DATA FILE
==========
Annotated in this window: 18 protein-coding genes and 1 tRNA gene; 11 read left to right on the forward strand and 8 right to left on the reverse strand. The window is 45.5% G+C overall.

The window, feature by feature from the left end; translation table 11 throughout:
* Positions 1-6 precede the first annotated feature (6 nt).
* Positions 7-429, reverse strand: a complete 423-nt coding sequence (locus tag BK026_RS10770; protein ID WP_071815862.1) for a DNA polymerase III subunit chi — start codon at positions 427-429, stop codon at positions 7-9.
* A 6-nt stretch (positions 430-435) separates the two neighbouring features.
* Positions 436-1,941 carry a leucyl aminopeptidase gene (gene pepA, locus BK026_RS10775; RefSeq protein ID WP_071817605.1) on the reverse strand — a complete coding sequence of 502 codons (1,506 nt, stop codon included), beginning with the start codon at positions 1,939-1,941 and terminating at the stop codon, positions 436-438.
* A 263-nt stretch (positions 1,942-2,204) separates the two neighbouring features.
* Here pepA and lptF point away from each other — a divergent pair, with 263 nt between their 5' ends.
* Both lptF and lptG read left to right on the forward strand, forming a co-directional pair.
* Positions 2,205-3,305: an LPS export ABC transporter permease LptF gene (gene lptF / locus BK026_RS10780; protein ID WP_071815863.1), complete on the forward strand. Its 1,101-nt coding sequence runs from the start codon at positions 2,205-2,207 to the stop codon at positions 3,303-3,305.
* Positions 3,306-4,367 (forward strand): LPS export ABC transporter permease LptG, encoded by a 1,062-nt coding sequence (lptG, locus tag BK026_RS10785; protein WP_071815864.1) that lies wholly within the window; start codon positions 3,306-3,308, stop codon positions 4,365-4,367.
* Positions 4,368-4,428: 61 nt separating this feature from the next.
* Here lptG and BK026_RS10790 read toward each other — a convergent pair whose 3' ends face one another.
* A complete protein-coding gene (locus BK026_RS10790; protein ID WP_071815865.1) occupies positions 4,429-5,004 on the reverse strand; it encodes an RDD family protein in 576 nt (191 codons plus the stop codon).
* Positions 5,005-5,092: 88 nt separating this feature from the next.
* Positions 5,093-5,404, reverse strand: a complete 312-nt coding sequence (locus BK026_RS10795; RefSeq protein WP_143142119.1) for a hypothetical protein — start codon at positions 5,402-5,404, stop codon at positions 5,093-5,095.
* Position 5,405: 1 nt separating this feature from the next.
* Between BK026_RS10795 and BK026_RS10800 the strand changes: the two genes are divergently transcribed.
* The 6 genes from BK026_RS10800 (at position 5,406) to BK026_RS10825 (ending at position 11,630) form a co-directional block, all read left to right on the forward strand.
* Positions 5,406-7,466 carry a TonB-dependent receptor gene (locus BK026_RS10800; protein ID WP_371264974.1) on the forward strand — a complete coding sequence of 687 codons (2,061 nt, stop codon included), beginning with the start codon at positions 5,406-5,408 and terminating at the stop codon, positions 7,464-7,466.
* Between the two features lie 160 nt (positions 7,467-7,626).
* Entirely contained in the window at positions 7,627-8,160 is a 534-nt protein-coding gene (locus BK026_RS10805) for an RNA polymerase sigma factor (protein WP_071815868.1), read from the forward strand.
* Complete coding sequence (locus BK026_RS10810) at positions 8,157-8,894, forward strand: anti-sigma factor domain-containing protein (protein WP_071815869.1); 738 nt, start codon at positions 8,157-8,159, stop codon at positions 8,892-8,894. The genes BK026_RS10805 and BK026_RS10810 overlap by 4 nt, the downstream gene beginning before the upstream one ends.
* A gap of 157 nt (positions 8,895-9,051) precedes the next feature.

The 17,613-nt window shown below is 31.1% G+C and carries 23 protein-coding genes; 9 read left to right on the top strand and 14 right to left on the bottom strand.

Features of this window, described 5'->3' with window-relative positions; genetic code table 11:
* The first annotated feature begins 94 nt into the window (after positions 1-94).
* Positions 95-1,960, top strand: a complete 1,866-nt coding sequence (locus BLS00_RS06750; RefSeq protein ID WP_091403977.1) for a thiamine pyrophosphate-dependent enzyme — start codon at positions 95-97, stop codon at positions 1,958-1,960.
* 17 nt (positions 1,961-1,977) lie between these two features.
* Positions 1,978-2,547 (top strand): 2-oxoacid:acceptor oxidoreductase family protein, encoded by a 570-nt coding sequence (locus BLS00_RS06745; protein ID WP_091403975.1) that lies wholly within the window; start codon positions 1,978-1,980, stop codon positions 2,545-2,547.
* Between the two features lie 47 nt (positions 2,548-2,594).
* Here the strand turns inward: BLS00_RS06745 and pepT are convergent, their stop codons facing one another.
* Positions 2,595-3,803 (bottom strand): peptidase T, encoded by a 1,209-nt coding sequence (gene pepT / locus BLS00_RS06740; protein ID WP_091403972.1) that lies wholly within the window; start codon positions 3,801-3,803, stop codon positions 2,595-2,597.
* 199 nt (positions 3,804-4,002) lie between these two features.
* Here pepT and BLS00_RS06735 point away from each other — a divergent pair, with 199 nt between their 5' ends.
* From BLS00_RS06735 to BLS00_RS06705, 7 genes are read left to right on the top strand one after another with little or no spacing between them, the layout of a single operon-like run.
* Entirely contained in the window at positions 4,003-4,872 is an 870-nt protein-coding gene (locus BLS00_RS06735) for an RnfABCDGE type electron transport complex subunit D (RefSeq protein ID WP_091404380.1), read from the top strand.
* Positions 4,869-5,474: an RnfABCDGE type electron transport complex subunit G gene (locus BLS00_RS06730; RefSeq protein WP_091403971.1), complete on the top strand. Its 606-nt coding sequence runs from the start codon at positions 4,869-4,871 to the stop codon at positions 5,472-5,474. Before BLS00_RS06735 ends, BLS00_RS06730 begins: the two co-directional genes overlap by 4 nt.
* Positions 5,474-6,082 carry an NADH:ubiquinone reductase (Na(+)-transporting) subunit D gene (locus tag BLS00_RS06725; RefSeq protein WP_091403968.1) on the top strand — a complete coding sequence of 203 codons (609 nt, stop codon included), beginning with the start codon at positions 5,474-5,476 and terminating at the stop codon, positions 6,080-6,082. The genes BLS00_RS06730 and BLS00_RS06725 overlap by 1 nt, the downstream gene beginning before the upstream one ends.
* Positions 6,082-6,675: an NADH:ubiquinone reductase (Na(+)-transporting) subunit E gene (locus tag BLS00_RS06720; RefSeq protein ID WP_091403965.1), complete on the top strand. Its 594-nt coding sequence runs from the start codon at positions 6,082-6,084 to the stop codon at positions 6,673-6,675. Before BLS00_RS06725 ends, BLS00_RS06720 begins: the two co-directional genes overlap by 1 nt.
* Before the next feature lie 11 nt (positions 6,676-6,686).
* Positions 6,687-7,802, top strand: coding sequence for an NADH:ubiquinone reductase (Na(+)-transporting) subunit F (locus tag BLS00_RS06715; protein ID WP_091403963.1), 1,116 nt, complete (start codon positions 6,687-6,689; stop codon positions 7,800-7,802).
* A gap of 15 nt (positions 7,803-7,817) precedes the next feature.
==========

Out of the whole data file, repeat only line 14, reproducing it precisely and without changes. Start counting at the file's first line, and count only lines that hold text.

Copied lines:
* A complete protein-coding gene (locus BK026_RS10790; protein ID WP_071815865.1) occupies positions 4,429-5,004 on the reverse strand; it encodes an RDD family protein in 576 nt (191 codons plus the stop codon).